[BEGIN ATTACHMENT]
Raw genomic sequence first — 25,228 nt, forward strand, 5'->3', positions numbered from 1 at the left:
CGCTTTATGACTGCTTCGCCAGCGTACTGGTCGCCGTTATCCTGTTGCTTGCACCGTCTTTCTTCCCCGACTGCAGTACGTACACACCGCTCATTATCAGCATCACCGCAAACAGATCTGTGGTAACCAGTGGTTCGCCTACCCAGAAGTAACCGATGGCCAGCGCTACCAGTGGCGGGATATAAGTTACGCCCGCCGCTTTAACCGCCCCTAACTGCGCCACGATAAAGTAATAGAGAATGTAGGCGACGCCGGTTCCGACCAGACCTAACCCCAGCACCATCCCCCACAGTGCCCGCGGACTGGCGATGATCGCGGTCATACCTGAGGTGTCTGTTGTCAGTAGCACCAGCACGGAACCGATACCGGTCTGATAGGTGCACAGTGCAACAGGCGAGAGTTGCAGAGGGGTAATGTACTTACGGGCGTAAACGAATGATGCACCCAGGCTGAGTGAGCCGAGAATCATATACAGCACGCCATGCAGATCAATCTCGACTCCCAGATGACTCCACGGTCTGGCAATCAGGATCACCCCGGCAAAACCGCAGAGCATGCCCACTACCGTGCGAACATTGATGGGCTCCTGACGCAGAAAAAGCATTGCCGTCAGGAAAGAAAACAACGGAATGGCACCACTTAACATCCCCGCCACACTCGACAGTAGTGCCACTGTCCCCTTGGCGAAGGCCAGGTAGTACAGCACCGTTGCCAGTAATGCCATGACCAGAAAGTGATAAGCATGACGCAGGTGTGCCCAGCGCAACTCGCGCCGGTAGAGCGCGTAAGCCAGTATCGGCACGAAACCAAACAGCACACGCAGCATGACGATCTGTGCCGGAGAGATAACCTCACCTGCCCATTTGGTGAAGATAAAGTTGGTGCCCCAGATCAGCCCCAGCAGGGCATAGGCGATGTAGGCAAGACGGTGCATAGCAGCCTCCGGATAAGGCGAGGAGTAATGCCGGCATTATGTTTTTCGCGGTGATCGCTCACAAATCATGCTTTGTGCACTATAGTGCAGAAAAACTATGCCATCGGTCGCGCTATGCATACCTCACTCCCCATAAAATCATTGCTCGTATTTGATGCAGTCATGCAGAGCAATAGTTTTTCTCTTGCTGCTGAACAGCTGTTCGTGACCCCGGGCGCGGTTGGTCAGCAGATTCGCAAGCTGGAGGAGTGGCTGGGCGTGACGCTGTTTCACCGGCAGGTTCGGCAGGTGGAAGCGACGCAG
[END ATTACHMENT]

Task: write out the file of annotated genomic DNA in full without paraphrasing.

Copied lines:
Raw genomic sequence first — 25,228 nt, forward strand, 5'->3', positions numbered from 1 at the left:
CGCTTTATGACTGCTTCGCCAGCGTACTGGTCGCCGTTATCCTGTTGCTTGCACCGTCTTTCTTCCCCGACTGCAGTACGTACACACCGCTCATTATCAGCATCACCGCAAACAGATCTGTGGTAACCAGTGGTTCGCCTACCCAGAAGTAACCGATGGCCAGCGCTACCAGTGGCGGGATATAAGTTACGCCCGCCGCTTTAACCGCCCCTAACTGCGCCACGATAAAGTAATAGAGAATGTAGGCGACGCCGGTTCCGACCAGACCTAACCCCAGCACCATCCCCCACAGTGCCCGCGGACTGGCGATGATCGCGGTCATACCTGAGGTGTCTGTTGTCAGTAGCACCAGCACGGAACCGATACCGGTCTGATAGGTGCACAGTGCAACAGGCGAGAGTTGCAGAGGGGTAATGTACTTACGGGCGTAAACGAATGATGCACCCAGGCTGAGTGAGCCGAGAATCATATACAGCACGCCATGCAGATCAATCTCGACTCCCAGATGACTCCACGGTCTGGCAATCAGGATCACCCCGGCAAAACCGCAGAGCATGCCCACTACCGTGCGAACATTGATGGGCTCCTGACGCAGAAAAAGCATTGCCGTCAGGAAAGAAAACAACGGAATGGCACCACTTAACATCCCCGCCACACTCGACAGTAGTGCCACTGTCCCCTTGGCGAAGGCCAGGTAGTACAGCACCGTTGCCAGTAATGCCATGACCAGAAAGTGATAAGCATGACGCAGGTGTGCCCAGCGCAACTCGCGCCGGTAGAGCGCGTAAGCCAGTATCGGCACGAAACCAAACAGCACACGCAGCATGACGATCTGTGCCGGAGAGATAACCTCACCTGCCCATTTGGTGAAGATAAAGTTGGTGCCCCAGATCAGCCCCAGCAGGGCATAGGCGATGTAGGCAAGACGGTGCATAGCAGCCTCCGGATAAGGCGAGGAGTAATGCCGGCATTATGTTTTTCGCGGTGATCGCTCACAAATCATGCTTTGTGCACTATAGTGCAGAAAAACTATGCCATCGGTCGCGCTATGCATACCTCACTCCCCATAAAATCATTGCTCGTATTTGATGCAGTCATGCAGAGCAATAGTTTTTCTCTTGCTGCTGAACAGCTGTTCGTGACCCCGGGCGCGGTTGGTCAGCAGATTCGCAAGCTGGAGGAGTGGCTGGGCGTGACGCTGTTTCACCGGCAGGTTCGGCAGGTGGAAGCGACGCAG